Comment: We believe that speeding should be judged in combination with the circumstances, such as weather, road layout and traffic density. Drivers should be more responsible for setting their own lower speed limit such as on tight bends or in bad weather, but police must be more lenient if drivers exceed the limit in good conditions.

Richard Brunstrom, the Chief Constable of North Wales (also head of road policing for the Association of Chief Police Officers), wants to see the abolition of restricting camera locations to accident blackspots. He also wants drivers to have less leeway when caught by speed cameras, so a speed of 33mph in a 30mph zone will be enough to trigger the camera and an automatic ticket.

Chief Constable Paul Garvin said "What we find is that there is not a single location within the county where you could say speed cameras would be useful in addressing a road casualty problem."

Britain's most senior policeman, Sir John Stevens, Commissioner of the Metropolitan Police, has spoken out against cameras used for raising revenue. He said "I don't approve of the use of speed cameras as money making devices. The proper use for them is as a measure to lower the accident rate." Notice that the top man didn't even refer to them as safety cameras. "I have asked all my traffic chiefs to make sure that cameras are sited, and only sited, at places where there is a record of accidents caused by bad driving and where the presence of a camera will have a positive effect in reducing that toll." Talking sense, Sir John said "I am not after people on a school run exceeding the limit by five or six miles an hour. I want my traffic policing to target the dangerous drivers, the roadhogs and the menaces driving unlicensed and uninsured."

Britain already has the safest roads in the world per Km traveled according to the Department of Transport in 2001

7.3% of accidents were caused primarily by excessive speed, reported The British Transport Research Laboratory (TRL) in 2002.

The UK Government claims that 1 in 3 accidents is speed related. However, it classes the following causes of accidents as speed related: excessive speed, failure to judge other person’s path or speed, following too close, slippery road, in a hurry, aggressive driving, weather and other.

An AA survey has identified 173 miles of the most dangerous roads in the UK. Strangely only 4 out of the 5000 cameras in the country are located on these killer roads.

On rural roads the faster the speed of the traffic the fewer accidents there are, according to the TRL.

Road safety is getting worse, says the Association of British Drivers. "And at the same time there are fewer dangerous drivers being stopped and prosecuted. Speed cameras address one issue and one issue only. If speed cameras were the answer we should be seeing huge falls in national fatalities. We're not." Mark McArthur-Christie, spokesman.

At least 1000 magistrates have been convicted of speeding in the past 3 years. Responses from local magistrates' committees show that 3.2% of magistrates have convictions. Source: Mail on Sunday 21-Mar-04

The government's guidelines for erecting cameras says that the location must have had at least four fatal and serious collisions in the last three calendar years. However, the Association of British Drivers has revealed this is not the case as many drivers have suspected. The ABD's detailed report shows that cameras have been placed where there is absolutely no history of accidents. The Sunday Telegraph points at 4 further examples where in this case roads have opened with a camera already in place: the A12 in London, the Batheaston bypass near Bath, the A370 into Weston-super-Mare and the A6 Clapham bypass near Bedford. More details on the government's guidelines.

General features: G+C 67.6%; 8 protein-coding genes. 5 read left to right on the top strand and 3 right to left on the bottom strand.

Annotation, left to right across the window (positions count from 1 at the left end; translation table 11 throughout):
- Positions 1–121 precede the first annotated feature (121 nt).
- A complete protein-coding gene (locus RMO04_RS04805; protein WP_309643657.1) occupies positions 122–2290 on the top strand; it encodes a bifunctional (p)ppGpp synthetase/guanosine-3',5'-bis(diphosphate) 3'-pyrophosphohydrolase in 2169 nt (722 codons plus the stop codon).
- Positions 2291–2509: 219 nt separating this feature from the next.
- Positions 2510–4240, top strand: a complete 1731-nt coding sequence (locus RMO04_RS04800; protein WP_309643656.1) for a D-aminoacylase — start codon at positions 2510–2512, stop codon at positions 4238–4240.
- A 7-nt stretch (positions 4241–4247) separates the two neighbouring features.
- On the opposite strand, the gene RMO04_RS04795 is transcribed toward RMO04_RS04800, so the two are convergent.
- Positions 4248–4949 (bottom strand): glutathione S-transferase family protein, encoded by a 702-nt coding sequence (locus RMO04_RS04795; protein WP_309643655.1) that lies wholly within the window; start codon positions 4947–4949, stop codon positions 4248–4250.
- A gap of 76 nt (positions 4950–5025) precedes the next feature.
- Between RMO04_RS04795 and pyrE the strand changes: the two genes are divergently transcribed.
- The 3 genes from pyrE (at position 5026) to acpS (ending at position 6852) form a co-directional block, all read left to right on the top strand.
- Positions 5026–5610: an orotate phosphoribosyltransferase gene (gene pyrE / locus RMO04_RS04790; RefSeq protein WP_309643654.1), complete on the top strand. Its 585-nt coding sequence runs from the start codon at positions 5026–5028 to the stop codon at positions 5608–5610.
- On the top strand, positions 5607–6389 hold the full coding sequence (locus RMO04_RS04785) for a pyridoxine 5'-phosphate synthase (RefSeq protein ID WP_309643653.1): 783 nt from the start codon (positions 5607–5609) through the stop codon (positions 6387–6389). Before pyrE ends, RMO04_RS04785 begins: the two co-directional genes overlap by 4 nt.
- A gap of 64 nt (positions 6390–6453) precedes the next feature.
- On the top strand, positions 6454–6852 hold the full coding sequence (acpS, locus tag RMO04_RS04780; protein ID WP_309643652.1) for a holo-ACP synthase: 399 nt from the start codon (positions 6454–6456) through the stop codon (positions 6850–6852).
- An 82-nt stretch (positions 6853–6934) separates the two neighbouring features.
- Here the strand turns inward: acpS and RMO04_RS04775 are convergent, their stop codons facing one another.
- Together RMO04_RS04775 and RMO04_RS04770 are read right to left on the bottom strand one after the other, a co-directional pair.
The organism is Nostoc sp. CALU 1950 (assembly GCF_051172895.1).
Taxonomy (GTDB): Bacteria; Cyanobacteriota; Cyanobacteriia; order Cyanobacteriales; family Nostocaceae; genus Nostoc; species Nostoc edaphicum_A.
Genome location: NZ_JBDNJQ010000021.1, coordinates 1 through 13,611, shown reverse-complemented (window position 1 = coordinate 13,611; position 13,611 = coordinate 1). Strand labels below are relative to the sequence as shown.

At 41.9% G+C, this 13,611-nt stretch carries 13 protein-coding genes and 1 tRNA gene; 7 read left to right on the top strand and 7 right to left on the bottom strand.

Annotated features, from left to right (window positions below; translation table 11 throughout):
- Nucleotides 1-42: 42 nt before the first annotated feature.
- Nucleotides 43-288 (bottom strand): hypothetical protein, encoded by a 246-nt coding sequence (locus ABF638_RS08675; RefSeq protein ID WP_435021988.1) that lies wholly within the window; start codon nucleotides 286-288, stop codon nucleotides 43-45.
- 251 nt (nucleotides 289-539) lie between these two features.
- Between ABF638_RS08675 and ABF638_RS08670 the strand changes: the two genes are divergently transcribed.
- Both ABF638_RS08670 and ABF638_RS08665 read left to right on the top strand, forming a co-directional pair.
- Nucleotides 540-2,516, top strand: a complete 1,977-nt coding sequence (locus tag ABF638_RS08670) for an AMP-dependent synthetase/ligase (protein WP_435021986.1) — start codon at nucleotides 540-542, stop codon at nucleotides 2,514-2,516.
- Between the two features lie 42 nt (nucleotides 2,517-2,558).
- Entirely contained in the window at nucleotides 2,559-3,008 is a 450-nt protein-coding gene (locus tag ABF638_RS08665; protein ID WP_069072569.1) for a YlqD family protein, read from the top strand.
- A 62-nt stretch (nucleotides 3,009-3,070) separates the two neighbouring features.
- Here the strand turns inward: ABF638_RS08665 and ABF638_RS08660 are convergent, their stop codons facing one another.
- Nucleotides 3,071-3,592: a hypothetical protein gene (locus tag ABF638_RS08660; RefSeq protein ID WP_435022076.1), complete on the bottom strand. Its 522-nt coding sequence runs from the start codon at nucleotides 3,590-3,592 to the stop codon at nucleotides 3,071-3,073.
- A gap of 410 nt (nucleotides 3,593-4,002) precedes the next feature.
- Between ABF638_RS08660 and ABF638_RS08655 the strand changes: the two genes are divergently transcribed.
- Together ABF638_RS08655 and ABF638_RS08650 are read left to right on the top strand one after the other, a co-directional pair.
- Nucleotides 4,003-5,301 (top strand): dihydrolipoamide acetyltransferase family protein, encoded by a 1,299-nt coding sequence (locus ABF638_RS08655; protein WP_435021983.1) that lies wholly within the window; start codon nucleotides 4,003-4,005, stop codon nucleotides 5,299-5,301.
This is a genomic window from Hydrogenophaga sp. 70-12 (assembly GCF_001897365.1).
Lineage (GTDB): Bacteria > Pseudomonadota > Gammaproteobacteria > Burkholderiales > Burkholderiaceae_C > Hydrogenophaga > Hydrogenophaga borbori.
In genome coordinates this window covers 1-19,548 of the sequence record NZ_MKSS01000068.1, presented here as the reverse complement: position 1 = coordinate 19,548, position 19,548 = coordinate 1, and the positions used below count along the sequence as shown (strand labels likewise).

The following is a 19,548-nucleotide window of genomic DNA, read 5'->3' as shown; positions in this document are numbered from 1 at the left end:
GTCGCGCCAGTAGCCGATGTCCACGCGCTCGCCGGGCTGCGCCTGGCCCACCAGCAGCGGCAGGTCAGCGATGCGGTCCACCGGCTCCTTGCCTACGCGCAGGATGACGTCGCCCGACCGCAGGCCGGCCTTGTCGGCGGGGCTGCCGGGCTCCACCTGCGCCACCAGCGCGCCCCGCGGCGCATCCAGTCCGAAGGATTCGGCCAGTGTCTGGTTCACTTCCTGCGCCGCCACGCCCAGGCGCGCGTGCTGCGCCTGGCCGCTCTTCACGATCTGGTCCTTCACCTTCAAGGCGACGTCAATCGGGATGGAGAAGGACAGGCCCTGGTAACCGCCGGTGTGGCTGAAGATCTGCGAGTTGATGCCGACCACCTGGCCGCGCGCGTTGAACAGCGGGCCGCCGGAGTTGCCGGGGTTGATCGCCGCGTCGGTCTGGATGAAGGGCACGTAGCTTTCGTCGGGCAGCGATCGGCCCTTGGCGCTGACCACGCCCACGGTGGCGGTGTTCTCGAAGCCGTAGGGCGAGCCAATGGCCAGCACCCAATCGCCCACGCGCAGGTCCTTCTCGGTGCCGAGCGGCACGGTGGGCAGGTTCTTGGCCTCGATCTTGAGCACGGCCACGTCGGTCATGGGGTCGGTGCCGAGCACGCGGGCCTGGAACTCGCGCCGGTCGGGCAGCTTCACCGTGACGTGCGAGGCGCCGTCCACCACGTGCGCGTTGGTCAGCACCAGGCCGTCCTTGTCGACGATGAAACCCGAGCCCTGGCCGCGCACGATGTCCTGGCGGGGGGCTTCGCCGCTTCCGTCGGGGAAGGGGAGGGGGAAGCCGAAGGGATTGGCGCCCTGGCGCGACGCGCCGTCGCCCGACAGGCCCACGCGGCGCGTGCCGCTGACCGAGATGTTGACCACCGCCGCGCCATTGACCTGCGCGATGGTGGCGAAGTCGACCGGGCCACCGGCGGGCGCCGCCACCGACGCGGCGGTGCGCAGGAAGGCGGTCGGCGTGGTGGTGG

Public anger is affecting the police's ability to fight crime according to the Police Federation's Vice Chairman, Rod Dalley. People have stopped tipping off the police about villains because they believe cameras are being used as money spinners and not to cut accidents. "The public is blaming beat officers for the cameras. We are not getting people calling in and it is all down to the cameras". A survey of 400 cameras in Greater London found that 80 are unjustified as accident rates and speed is so low. Meanwhile front-line officers warned that people are more at risk because it's cheaper to put up cameras than send police out on patrol. Source: Mail On Sunday

Drink driving is on the increase. With less traffic police and more reliance on speed cameras is it any wonder? During Christmas 2003, 1 in 10 breath tests following a crash were positive. Comment: So how does the government expect speed cameras to stop drunk drivers? All traffic laws must be enforced, not just speeding. No wonder other motoring offenses are on the up.

Speed camera police have raked in £5,100 a year extra in overtime according to financial accounts acquired by the Daily Mail. Fines paid by motorists are not only funding excessive overtime but also office refurbishments. One police force admitted that 100 officers carrying out extra speed camera duties were paid £510,000 between them in overtime in 2003. Money was also spent on comforts for staff including a £460,000 makeover of their offices, plush furniture, decorating and travel. Police and office workers netted £1.43million in salaries for running the Safety Camera Partnership for Essex. The details come from Essex county's accounts and contradicts the government's claim that money from speeding fines is reinvested in improving road safety and saving lives. RAC spokesman, Kevin Delaney, said "This demonstrates what a boom industry speed cameras have become." A spokesman for the partnership scheme said "We are transparent with our figures. We comply with guidelines. The figures are fully audited."